Nox, Reactive Oxygen Species and Regulation of Vascular Cell Fate
AbstractThe generation of reactive oxygen species (ROS) and an imbalance of antioxidant defence mechanisms can result in oxidative stress. Several pro-atherogenic stimuli that promote intimal-medial thickening (IMT) and early arteriosclerotic disease progression share oxidative stress as a common regulatory pathway dictating vascular cell fate. The major source of ROS generated within the vascular system is the nicotinamide adenine dinucleotide phosphate (NADPH) oxidase family of enzymes (Nox), of which seven members have been characterized. The Nox family are critical determinants of the redox state within the vessel wall that dictate, in part the pathophysiology of several vascular phenotypes. This review highlights the putative role of ROS in controlling vascular fate by promoting endothelial dysfunction, altering vascular smooth muscle phenotype and dictating resident vascular stem cell fate, all of which contribute to intimal medial thickening and vascular disease progression. View Full-Text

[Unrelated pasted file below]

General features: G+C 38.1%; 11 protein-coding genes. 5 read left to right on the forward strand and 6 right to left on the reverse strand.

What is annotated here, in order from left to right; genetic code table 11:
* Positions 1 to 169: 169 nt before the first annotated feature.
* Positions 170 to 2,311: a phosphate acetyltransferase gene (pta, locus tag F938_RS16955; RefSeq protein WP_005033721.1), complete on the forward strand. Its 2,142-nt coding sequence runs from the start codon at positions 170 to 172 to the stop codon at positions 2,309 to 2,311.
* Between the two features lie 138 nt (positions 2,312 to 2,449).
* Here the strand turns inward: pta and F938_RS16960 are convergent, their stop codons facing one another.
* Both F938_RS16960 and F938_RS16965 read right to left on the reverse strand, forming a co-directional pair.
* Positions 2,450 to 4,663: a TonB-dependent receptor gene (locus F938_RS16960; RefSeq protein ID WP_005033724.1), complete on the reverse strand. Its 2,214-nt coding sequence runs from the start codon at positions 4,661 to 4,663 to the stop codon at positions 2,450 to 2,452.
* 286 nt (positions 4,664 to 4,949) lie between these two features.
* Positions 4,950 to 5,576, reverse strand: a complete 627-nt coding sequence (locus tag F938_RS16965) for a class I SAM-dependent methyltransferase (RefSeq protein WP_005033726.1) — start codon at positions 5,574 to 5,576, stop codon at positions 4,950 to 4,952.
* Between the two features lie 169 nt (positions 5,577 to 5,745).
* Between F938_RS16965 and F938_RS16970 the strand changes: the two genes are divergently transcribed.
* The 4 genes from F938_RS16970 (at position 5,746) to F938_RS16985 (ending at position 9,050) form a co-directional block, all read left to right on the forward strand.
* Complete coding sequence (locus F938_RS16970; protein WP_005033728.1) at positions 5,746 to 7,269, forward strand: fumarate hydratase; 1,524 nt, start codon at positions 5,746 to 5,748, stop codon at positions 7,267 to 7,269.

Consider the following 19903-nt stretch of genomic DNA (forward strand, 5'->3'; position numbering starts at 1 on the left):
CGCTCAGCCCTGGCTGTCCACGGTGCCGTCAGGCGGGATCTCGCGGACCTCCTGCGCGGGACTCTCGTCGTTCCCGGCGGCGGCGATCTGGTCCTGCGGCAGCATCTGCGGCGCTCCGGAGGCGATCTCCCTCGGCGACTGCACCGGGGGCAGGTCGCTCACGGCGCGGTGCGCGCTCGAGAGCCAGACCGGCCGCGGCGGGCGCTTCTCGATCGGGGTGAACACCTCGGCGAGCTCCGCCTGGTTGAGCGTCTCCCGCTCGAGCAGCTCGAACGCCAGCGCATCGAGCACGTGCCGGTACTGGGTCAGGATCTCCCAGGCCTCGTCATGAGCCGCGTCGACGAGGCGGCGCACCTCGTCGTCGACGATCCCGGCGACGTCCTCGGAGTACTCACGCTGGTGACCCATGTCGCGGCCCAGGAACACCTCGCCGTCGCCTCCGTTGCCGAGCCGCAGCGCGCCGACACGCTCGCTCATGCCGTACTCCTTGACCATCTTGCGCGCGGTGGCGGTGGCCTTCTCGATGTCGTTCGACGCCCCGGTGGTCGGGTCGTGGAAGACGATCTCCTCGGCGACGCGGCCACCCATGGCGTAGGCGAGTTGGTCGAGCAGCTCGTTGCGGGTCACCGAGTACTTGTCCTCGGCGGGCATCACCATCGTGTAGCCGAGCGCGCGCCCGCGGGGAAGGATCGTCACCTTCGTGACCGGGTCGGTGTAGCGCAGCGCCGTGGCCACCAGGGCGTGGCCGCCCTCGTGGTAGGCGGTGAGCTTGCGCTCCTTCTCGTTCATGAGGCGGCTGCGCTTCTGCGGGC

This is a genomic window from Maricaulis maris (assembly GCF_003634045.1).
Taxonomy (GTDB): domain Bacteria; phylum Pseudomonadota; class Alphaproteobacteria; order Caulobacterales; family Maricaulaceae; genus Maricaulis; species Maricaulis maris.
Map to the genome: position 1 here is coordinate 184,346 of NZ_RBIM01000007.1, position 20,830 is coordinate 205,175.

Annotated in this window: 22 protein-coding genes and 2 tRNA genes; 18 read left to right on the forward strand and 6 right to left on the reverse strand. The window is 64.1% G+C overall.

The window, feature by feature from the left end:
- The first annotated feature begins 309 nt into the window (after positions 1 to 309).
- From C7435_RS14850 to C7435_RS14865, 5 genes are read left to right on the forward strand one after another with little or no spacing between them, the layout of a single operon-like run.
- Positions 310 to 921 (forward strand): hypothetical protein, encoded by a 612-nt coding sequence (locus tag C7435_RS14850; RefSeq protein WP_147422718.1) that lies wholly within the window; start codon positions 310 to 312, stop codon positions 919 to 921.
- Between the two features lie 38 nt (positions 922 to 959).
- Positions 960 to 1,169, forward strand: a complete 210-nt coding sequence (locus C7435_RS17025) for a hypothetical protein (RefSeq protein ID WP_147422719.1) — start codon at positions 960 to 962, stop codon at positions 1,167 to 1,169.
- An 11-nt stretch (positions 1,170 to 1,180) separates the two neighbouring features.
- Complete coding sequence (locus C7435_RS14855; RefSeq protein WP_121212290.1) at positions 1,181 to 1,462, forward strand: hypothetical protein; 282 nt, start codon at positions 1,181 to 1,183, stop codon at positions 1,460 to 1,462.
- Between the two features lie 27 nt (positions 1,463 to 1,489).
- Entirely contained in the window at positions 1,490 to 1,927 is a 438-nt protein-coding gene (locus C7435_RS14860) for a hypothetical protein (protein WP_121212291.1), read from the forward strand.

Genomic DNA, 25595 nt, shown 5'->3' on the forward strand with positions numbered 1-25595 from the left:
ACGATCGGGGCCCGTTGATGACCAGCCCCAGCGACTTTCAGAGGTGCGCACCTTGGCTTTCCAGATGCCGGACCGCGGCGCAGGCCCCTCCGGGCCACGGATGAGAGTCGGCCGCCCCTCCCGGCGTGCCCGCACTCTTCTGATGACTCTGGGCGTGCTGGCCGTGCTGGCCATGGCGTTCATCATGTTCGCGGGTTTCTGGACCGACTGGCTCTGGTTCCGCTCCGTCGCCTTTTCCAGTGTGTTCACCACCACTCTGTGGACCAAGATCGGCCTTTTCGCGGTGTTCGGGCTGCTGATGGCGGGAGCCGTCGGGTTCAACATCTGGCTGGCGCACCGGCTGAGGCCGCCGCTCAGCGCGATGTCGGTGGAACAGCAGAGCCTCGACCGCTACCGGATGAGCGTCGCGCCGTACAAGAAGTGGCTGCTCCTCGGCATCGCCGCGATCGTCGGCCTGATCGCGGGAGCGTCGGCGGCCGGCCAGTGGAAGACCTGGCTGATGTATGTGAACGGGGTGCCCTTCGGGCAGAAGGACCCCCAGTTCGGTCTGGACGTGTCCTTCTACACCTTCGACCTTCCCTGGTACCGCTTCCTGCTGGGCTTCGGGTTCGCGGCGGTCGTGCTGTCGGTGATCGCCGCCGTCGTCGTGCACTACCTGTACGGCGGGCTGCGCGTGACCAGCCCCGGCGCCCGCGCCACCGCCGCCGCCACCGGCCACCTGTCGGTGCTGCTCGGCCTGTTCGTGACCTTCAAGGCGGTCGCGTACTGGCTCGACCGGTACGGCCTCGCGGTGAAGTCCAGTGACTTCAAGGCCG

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Burtenshaw, D.; Hakimjavadi, R.; Redmond, E.M.; Cahill, P.A. Nox, Reactive Oxygen Species and Regulation of Vascular Cell Fate. Antioxidants 2017, 6, 90.
Burtenshaw D, Hakimjavadi R, Redmond EM, Cahill PA. Nox, Reactive Oxygen Species and Regulation of Vascular Cell Fate. Antioxidants. 2017; 6(4):90.Chicago/Turabian Style
Burtenshaw, Denise; Hakimjavadi, Roya; Redmond, Eileen M.; Cahill, Paul A. 2017. "Nox, Reactive Oxygen Species and Regulation of Vascular Cell Fate." Antioxidants 6, no. 4: 90.
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